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 Friday, 17 January, 2003, 17:55 GMT
Profile: Kenya's anti-graft czar

John Githongo, named by Kenya's President Mwai Kibaki as his anti-graft czar on Wednesday, is the new face of Kenya.

He is young, serious, upper middle class and committed to bringing change to Kenya's new post Daniel arap Moi era.

As a long-time crusader against corruption, Mr Githongo seems cut out for the job he has championed outside the corridors of power.

John Githongo
This is Githongo's dream job
He set up and ran the Kenyan chapter of global anti-corruption organisation Transparency International out of his private cottage in Nairobi.

He almost single-handedly carried out a war of words with the Moi regime through his weekly column in the East African, the Nation Media Group's regional weekly newspaper. A teetotaller and a weightlifting fanatic, Mr Githongo's bulky physique also seems to match his new enormous responsibilities.

"I have always been fascinated by the connection between corruption and politics," Mr Githongo told BBC News Online in a brief telephone conversation from his new office in State House.

"Corruption is the reason why many things have gone wrong in Kenya. It starts from the top and ends at the top."

Lip service

But the appointment did come as a surprise to a man who attended the same secondary school as President Kibaki's four children, as well as Mr Moi's son, Gideon Moi, who is now an MP.

"I knew that fighting corruption was the key element of the new government. But I never saw myself going into government. Indeed, it was a shock."

I've resisted wearing the tie for a long time

John Githongo

Mr Githongo, 37 and single, becomes the third man in Kenya's history to look corruption in the eye.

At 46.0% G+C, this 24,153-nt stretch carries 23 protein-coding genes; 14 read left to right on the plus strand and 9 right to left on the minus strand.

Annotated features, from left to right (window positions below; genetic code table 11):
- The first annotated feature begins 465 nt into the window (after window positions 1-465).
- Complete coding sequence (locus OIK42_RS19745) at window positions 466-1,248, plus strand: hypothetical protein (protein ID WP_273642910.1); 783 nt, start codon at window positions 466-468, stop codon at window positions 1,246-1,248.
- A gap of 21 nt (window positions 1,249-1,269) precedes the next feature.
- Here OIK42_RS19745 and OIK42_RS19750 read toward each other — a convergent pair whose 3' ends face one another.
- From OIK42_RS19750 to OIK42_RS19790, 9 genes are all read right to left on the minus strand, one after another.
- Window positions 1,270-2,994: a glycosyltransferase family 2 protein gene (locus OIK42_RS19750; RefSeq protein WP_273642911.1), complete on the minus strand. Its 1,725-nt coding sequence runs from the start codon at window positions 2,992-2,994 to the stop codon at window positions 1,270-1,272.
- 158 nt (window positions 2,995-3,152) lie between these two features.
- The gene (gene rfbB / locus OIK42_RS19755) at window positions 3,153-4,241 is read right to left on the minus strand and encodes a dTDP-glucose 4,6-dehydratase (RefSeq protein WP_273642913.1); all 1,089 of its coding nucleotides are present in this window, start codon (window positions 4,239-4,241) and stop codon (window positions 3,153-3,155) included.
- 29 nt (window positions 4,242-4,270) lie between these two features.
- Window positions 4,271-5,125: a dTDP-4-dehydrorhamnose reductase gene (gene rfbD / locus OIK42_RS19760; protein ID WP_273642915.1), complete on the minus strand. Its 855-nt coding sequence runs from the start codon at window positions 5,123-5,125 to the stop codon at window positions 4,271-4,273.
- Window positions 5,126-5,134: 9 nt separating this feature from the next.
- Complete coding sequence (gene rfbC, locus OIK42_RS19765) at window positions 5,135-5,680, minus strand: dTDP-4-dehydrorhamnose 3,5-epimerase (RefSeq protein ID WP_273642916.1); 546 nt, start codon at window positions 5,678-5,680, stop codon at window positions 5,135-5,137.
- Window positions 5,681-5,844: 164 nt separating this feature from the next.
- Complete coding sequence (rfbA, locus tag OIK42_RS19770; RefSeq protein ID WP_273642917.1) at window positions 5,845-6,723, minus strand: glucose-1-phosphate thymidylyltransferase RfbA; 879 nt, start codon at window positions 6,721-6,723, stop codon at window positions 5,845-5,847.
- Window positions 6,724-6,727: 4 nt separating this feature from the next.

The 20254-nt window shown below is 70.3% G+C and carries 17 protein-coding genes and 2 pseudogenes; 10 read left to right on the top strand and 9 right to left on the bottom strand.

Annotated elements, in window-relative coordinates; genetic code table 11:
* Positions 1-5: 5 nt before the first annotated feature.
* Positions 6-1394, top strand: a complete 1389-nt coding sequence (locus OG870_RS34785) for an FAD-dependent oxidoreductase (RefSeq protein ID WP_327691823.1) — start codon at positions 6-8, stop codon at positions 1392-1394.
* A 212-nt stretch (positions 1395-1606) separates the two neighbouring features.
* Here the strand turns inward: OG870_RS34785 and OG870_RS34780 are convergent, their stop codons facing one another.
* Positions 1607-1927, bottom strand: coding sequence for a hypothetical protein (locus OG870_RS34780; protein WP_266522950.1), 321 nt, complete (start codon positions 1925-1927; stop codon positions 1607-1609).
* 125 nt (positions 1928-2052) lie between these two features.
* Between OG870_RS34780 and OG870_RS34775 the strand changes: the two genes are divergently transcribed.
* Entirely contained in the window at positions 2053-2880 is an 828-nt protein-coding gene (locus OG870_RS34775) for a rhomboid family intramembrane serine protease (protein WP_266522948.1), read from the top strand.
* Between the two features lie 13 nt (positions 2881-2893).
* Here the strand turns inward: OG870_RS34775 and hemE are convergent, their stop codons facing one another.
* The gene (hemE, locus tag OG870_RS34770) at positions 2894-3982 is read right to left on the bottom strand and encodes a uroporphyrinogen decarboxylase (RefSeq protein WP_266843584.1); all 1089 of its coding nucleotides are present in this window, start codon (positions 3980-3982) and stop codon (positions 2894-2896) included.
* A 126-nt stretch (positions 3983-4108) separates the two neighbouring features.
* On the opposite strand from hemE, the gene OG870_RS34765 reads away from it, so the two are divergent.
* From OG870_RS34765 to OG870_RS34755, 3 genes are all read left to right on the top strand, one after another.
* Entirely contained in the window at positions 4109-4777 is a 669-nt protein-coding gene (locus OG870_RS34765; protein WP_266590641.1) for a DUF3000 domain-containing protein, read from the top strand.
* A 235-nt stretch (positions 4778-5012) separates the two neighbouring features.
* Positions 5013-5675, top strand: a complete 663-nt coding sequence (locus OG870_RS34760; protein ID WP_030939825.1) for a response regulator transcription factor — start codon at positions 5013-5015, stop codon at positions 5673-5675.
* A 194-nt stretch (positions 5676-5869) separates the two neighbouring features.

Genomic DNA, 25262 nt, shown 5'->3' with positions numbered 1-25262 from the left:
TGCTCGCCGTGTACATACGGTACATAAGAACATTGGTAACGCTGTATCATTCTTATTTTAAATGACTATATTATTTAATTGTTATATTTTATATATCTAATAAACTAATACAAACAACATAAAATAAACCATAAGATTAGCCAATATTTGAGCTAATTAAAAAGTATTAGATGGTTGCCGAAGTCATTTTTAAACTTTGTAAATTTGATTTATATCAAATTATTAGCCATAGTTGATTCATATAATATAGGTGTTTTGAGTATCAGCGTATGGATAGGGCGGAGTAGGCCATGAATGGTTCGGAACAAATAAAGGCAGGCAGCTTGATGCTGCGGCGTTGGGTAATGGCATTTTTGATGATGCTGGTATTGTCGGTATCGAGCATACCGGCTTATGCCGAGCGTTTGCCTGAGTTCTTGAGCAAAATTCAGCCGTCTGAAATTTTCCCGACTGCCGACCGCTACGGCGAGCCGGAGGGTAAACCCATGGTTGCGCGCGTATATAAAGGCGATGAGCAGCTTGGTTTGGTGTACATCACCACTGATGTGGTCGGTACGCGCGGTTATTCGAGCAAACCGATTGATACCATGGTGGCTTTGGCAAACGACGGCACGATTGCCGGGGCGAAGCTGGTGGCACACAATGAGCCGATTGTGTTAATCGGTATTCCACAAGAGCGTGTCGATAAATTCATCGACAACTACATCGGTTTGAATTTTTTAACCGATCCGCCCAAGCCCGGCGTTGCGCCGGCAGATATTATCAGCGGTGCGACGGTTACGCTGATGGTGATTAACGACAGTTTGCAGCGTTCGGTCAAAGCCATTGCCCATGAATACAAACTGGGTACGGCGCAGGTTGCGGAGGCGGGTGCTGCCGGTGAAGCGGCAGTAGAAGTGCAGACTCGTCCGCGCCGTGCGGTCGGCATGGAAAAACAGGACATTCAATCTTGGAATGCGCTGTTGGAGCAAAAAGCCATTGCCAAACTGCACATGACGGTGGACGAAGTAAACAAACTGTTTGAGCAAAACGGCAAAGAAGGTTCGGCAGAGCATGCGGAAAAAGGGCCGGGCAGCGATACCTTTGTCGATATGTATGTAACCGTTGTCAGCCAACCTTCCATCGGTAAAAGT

His predecessors did not last long under former President Moi, who was accused of paying lip service to eradicating corruption.

But his colleagues at State House say the new high priest of good governance has hit the ground running.

They say the impact of his new department of governance and ethics will be soon felt across Kenya's public life.

On message

President Mwai Kibaki, the leader of the victorious National Rainbow Coalition (Narc) in the December polls, ran his election campaign on an anti-corruption platform.

He promised sweeping changes after ending the 40-year rule of the former ruling party, Kanu.

President Mwai Kibaki
Kibaki was elected on an anti-corruption platform

The appointment of Mr Githongo is seen as sending the right message to donor countries who found fault with Mr Moi's apparent reluctance to fight corruption head-on, leading to the freezing of almost $1bn in international aid.

The IMF has now indicated that Kenya's new government is making all the right moves and has already started to deliver on its promise to fight corruption.

Mr Githongo, a holder of a BSc (Hons) in Economics and Philosophy from the University of Wales, joins a growing rank of the dotcom generation of Kenyans in the new government from the NGOs and the private sector - learning to wear suits and move around in chauffeur-driven cars.

"I've resisted wearing the tie for a long time," says John Githongo.

"That in itself is a revolution for me."

A small price to pay for a lone crusader who now getting paid to do what he has always fought for.

.

Kenyans choose a new president

Key stories

Inauguration day

Moi steps down

Background

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17 Jan 03 | Business
16 Jan 03 | Africa
06 Jan 03 | Africa
03 Jan 03 | Business
04 Jan 03 | From Our Own Correspondent
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